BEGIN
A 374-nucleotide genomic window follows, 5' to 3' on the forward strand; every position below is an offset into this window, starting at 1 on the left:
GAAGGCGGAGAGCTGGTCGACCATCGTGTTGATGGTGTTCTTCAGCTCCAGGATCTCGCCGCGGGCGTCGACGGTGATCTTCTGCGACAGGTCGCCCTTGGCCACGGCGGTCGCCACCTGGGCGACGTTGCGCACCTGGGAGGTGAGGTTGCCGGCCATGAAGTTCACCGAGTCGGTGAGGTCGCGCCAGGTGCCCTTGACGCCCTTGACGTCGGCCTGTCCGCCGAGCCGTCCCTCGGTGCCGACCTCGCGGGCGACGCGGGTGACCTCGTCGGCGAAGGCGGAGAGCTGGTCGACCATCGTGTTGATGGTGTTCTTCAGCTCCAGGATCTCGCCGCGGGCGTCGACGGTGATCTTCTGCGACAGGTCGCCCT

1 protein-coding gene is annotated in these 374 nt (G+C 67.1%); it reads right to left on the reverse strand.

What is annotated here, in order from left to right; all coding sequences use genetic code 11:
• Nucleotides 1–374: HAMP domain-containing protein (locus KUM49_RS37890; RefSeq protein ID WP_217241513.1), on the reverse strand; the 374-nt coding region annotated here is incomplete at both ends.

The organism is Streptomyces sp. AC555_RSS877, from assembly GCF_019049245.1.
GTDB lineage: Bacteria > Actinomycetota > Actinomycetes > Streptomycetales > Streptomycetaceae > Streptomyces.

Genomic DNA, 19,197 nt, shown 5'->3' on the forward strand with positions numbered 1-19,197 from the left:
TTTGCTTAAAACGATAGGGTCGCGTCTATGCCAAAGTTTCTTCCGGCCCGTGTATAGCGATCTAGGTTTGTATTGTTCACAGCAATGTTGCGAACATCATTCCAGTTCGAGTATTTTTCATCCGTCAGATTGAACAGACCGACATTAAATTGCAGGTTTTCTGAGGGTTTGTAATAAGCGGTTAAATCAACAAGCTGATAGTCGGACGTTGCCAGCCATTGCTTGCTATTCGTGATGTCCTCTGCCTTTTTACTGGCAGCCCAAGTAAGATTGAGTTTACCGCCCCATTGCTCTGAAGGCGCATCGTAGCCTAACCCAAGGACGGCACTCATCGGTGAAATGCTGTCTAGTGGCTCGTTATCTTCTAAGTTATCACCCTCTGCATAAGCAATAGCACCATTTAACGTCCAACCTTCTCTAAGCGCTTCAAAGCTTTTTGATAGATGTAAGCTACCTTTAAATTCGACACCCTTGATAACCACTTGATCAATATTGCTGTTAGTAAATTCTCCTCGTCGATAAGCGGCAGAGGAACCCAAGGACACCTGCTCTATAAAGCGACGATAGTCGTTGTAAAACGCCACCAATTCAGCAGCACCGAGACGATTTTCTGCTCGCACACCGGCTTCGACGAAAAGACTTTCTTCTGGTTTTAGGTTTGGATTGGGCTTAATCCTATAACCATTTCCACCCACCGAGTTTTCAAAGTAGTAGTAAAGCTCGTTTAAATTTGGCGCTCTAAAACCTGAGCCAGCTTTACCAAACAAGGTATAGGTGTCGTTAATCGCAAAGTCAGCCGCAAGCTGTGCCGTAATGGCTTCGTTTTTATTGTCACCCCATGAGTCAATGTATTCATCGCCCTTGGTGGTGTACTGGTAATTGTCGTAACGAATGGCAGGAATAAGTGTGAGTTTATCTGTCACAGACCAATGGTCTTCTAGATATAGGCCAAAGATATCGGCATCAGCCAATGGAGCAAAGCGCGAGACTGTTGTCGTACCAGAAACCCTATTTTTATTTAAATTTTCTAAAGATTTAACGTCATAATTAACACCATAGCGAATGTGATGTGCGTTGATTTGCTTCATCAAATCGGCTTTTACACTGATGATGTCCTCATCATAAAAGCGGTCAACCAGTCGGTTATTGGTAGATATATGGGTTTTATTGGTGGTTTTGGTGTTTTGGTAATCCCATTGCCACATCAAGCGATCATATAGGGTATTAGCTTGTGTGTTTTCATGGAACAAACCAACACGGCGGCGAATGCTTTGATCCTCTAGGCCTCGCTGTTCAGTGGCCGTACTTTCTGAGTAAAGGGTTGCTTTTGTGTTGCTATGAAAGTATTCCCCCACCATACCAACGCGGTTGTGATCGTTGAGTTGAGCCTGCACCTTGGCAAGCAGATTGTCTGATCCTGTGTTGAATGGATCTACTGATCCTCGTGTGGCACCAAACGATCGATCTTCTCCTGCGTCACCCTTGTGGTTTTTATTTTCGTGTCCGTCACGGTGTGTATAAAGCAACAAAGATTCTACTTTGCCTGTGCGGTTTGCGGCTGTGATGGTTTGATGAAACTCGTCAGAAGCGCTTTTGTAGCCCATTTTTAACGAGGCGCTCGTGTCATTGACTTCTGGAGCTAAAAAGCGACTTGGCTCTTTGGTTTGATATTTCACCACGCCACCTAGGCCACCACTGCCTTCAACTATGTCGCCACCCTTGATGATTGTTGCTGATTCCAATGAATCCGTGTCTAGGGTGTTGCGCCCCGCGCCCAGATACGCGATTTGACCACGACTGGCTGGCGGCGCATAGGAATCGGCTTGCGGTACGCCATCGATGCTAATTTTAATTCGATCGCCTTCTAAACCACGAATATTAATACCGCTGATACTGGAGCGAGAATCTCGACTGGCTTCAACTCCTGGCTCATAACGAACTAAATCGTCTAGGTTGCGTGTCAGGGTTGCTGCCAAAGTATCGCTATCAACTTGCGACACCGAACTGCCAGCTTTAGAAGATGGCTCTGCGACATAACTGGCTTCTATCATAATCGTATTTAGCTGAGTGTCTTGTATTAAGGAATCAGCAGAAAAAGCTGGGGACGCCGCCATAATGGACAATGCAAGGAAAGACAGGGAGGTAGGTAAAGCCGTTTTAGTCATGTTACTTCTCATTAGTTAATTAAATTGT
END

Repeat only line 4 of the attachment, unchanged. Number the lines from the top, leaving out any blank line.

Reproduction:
What is annotated here, in order from left to right; all coding sequences use genetic code 11: